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RE: [xml-dev] "Open XML" et al... Blech... Re: [xml-dev] Microsoft buys the Swedish vote on OOXML?

This case shows the flaw in the premise of national representation.  When WG
committees are heavily populated by pro and anti forces, they begin to work
to thwart the processes or to out maneuver them.  This is the game as played
in all standards and specs orgs and consortia.   Sometimes a work goes under
the radar because the lizards (eat anything anywhere as long as it is
edible) don't care.   We've had a good experience with X3D because the
companies participating decided to create participation agreements to limit
predatory acts such as what has happened to HumanML.  When there is less
publicity, there is less opportunity for that.   Again, leadership and
recognition of mutual benefit fuel the better outcomes.  On the other hand,
the participation agreements play a major role.

In fact, if there is a lesson coming out of this it is the need to look
hypercritically at the intersecting policies over the process and the
participation agreements of the submitting consortia.   The advent of first
to file patents can have a terrible side effect of forcing conversations for
specifications (presuming standards are for mature technology and IP has
already been cared for) into closed doors because the risks to the IP are
simply too great and the tainting of the specification or standard, certain.

As to the comments, I think that is why some are asking for open review.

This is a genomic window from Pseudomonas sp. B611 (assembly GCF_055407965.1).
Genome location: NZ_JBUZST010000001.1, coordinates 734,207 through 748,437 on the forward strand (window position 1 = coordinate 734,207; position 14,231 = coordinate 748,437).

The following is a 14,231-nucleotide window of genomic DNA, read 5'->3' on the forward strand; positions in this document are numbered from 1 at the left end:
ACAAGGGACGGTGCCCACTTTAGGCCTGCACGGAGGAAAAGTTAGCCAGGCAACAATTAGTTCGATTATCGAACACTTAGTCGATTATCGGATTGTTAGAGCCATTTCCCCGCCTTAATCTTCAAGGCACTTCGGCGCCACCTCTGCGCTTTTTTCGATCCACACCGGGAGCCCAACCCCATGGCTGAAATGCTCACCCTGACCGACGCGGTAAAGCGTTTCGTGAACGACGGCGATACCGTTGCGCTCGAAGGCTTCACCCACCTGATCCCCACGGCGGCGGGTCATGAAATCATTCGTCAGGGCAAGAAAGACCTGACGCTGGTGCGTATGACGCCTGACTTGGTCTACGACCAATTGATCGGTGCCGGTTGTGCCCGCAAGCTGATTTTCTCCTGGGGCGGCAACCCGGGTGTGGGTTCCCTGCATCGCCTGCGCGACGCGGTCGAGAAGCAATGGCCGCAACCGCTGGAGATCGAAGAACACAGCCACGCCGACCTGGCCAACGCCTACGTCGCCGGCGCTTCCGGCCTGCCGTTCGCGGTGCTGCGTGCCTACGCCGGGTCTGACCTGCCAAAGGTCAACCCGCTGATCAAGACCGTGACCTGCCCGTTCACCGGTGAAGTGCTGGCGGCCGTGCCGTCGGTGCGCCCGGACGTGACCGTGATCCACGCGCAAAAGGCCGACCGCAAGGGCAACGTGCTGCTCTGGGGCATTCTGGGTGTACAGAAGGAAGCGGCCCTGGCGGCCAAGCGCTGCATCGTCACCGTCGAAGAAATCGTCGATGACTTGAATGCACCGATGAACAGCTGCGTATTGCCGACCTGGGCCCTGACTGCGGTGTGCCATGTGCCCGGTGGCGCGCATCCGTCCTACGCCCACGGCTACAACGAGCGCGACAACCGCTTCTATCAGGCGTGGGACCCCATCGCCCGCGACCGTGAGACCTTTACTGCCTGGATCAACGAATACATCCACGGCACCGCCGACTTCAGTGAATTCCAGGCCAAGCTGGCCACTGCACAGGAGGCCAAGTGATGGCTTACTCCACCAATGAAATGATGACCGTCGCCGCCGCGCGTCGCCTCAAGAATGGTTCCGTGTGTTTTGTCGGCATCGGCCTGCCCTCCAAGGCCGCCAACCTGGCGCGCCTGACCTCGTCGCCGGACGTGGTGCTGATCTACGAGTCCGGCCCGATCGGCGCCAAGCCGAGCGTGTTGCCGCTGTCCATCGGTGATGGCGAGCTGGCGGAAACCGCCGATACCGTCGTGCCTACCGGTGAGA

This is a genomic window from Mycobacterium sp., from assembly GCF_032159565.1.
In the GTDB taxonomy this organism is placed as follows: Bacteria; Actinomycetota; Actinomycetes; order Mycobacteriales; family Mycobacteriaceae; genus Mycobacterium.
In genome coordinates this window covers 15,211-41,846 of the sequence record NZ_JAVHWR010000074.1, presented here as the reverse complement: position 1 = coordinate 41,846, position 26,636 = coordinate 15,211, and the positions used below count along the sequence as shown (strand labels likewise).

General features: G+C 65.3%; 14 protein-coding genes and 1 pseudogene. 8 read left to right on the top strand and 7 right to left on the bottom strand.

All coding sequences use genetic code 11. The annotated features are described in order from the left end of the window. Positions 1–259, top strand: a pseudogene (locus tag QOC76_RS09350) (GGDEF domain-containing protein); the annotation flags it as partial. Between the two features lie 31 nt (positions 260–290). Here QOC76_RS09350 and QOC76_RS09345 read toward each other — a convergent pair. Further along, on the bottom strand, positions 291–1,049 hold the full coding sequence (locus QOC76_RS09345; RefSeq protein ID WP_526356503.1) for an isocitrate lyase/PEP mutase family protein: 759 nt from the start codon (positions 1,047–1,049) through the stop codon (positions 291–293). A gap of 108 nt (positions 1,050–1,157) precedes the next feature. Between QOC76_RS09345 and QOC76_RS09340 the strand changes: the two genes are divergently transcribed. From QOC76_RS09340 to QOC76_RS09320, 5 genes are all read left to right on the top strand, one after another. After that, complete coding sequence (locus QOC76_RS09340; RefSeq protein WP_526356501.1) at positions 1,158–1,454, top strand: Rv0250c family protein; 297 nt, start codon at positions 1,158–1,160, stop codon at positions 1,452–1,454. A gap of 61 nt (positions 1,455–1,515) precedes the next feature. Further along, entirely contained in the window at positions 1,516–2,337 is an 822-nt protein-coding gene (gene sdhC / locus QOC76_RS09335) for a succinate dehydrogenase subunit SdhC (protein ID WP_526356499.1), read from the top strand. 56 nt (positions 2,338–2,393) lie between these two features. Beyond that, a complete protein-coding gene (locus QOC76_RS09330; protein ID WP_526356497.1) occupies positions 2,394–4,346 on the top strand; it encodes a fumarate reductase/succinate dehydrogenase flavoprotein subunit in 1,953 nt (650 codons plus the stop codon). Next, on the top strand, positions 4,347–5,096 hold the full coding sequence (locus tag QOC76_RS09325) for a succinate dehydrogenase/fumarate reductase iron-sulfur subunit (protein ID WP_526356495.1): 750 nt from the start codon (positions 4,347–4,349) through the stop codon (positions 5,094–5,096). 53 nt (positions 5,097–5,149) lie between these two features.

Given the above, that may not be possible.  Our industry is consuming itself
in litigation and the spoils splatter.  Sun is sued and their public
response is to claim it to be 'an attack on open source'.  That lacks
credibility but worse, it continues to drag open source into private battles
where as a branding approach, it spoils the benefits of open source.

So again, beware unleashing attack dogs.  They circle back.


From: Alessandro Triglia [mailto:sandro@mclink.it] 

I think things are a little different in this case.  The members of ISO are
countries (national bodies), not companies.  There are no major players, as
each participating national body has one voice and one vote.  Of course,
each national body may have commercial and other interests, but that is not
the same thing as the commercial interests of a company or a group of

I am wondering, though, if anyone has made a formal objection about the fact
that OOXML may contain portions that are not fully specified, or that it may
contain normative references to essential artifacts that are not allowed, by
the ISO/IEC rules, to be normatively referenced within an ISO/IEC standard.
(I haven't read the specification and therefore I am not sure whether that
is the case, but this is what I get from many postings that I have read, and
I would be happy to hear this is not true.)  If there is a formal objection
along those lines, I don't think the specification can progress to an
ISO/IEC standard.


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